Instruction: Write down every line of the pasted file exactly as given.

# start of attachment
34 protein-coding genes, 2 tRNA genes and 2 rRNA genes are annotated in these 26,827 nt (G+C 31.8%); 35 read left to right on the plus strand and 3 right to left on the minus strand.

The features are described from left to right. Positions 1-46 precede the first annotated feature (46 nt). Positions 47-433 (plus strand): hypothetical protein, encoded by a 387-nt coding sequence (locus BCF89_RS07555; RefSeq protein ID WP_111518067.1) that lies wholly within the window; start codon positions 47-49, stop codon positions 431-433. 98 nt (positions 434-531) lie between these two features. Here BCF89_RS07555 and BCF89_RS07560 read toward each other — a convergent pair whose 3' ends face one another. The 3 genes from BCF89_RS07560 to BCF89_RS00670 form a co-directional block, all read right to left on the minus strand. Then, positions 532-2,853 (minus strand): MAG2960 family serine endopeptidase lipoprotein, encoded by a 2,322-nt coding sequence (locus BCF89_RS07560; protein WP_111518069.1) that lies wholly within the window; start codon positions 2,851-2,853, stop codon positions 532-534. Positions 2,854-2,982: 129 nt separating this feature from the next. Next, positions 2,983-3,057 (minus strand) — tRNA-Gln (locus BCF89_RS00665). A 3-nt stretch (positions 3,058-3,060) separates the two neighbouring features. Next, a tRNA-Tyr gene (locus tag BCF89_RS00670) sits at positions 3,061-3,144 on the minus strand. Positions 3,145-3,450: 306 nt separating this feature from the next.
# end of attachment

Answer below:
34 protein-coding genes, 2 tRNA genes and 2 rRNA genes are annotated in these 26,827 nt (G+C 31.8%); 35 read left to right on the plus strand and 3 right to left on the minus strand.

The features are described from left to right. Positions 1-46 precede the first annotated feature (46 nt). Positions 47-433 (plus strand): hypothetical protein, encoded by a 387-nt coding sequence (locus BCF89_RS07555; RefSeq protein ID WP_111518067.1) that lies wholly within the window; start codon positions 47-49, stop codon positions 431-433. 98 nt (positions 434-531) lie between these two features. Here BCF89_RS07555 and BCF89_RS07560 read toward each other — a convergent pair whose 3' ends face one another. The 3 genes from BCF89_RS07560 to BCF89_RS00670 form a co-directional block, all read right to left on the minus strand. Then, positions 532-2,853 (minus strand): MAG2960 family serine endopeptidase lipoprotein, encoded by a 2,322-nt coding sequence (locus BCF89_RS07560; protein WP_111518069.1) that lies wholly within the window; start codon positions 2,851-2,853, stop codon positions 532-534. Positions 2,854-2,982: 129 nt separating this feature from the next. Next, positions 2,983-3,057 (minus strand) — tRNA-Gln (locus BCF89_RS00665). A 3-nt stretch (positions 3,058-3,060) separates the two neighbouring features. Next, a tRNA-Tyr gene (locus tag BCF89_RS00670) sits at positions 3,061-3,144 on the minus strand. Positions 3,145-3,450: 306 nt separating this feature from the next.